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Treatment of Obesity

Dennis R. Brightwell, MD; Donna Foster, MS; Sandra Lee, MS
JAMA. 1977;238(25):2696. doi:10.1001/jama.1977.03280260026005.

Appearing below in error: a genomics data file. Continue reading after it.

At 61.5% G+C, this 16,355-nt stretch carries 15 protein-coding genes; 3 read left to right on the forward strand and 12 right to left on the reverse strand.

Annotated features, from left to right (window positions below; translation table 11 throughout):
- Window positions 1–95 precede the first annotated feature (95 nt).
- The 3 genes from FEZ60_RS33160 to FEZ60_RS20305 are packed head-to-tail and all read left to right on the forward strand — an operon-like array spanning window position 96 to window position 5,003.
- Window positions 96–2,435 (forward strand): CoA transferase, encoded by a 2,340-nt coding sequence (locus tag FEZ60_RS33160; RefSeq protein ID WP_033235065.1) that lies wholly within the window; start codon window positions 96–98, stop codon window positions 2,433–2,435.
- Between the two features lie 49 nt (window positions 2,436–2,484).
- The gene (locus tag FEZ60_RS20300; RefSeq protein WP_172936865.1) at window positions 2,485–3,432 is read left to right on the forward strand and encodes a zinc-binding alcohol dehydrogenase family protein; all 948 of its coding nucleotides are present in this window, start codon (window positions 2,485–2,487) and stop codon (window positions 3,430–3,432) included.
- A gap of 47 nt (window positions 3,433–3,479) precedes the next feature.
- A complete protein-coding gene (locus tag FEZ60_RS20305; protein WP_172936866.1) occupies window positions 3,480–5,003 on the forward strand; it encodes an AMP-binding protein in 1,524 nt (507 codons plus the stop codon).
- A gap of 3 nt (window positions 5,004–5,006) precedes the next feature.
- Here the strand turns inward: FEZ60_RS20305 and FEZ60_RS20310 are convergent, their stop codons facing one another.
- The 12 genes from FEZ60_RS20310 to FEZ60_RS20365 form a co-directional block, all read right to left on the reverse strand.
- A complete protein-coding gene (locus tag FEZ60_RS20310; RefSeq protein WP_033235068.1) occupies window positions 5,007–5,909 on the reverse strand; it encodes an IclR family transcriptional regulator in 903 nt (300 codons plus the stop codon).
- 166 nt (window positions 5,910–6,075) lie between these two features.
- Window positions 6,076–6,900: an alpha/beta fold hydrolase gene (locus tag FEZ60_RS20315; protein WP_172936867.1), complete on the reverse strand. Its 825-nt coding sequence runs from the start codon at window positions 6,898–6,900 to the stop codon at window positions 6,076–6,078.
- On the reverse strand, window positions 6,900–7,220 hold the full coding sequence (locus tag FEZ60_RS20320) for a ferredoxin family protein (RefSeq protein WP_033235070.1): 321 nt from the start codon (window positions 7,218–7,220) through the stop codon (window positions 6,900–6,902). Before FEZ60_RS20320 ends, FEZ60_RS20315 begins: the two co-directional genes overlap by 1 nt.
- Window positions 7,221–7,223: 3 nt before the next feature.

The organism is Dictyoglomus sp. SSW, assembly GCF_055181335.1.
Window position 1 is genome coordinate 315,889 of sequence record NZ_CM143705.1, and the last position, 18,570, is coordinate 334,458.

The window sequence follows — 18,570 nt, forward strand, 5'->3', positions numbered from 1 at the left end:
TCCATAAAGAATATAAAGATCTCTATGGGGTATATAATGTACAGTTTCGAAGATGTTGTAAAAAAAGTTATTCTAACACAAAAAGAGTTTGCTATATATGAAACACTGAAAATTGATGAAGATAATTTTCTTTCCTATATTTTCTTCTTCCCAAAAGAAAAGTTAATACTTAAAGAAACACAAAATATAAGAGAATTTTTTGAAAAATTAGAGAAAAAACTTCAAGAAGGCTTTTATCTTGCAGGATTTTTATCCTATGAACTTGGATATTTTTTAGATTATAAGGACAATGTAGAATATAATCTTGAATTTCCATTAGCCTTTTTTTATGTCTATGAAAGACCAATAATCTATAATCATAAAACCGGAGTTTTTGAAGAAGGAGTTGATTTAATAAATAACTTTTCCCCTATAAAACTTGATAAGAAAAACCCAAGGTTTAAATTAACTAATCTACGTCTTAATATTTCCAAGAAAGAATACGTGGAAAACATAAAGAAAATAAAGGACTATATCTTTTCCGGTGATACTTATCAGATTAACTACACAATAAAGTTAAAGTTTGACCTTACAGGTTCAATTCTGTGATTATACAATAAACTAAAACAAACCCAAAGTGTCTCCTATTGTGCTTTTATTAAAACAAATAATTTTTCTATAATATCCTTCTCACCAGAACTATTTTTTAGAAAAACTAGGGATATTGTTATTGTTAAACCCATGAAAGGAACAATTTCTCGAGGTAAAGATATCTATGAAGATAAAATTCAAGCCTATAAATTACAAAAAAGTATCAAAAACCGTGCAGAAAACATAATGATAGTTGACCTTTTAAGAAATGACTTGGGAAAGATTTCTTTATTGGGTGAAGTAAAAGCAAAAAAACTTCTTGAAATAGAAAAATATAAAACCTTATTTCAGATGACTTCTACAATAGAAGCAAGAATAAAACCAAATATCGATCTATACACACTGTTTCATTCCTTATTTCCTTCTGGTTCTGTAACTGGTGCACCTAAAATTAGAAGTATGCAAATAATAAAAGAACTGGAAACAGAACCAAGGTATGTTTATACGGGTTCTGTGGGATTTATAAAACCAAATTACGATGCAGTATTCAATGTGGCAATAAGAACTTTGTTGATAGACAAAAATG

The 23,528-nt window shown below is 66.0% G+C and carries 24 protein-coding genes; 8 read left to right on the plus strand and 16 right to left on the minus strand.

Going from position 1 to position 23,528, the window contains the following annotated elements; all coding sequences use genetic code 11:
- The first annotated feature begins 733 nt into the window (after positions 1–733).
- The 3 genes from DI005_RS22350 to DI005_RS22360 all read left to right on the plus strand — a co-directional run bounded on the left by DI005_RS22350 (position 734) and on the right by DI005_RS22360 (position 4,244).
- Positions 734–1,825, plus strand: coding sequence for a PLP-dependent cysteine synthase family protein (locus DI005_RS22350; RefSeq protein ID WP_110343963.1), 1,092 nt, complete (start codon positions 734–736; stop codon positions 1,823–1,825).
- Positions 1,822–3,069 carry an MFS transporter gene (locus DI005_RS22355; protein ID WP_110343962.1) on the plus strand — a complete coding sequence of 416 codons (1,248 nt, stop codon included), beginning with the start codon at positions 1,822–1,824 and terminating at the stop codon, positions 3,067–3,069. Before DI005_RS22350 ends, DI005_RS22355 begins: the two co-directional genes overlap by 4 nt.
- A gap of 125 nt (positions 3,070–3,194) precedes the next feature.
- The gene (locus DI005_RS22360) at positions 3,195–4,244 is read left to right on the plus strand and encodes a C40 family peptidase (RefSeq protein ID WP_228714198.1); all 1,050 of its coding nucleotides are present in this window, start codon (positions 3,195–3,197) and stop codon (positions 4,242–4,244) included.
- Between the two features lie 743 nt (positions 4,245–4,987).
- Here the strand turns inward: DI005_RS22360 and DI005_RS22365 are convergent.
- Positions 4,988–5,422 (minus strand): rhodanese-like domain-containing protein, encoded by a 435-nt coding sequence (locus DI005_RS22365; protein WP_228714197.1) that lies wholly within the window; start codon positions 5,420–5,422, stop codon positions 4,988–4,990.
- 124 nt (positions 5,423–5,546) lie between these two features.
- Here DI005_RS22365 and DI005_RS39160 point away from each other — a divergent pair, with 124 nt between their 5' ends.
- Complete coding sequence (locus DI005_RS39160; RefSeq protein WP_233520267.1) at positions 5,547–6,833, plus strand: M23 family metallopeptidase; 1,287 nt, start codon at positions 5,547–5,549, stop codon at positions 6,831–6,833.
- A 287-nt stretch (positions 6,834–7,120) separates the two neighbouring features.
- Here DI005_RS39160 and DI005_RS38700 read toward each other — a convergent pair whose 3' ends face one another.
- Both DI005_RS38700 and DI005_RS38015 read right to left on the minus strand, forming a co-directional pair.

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To the Editor.—  The recent report by Currey et al (237:2829-2831, 1977) on the behavioral treatment of obesity has several shortcomings of which the reader should be aware when making any judgments about it. First, the selection of the three articles presented in tabular form are hardly representative of the nearly 100 research reports published to date. Those presented represent neither the best nor the worst results obtained, nor are the sample sizes particularly representative. The types of treatments used in the three are so different that comparisons are not meaningful.While the selection of papers for review is the prerogative of the author, serious inaccuracies in the discussion of them are unacceptable. When totaling the eight papers reviewed by Stunkard and McLaren-Hume,1 they apparently omitted completely the data from one of the studies,2 which reflected some of the best results. The results of Penick et al3

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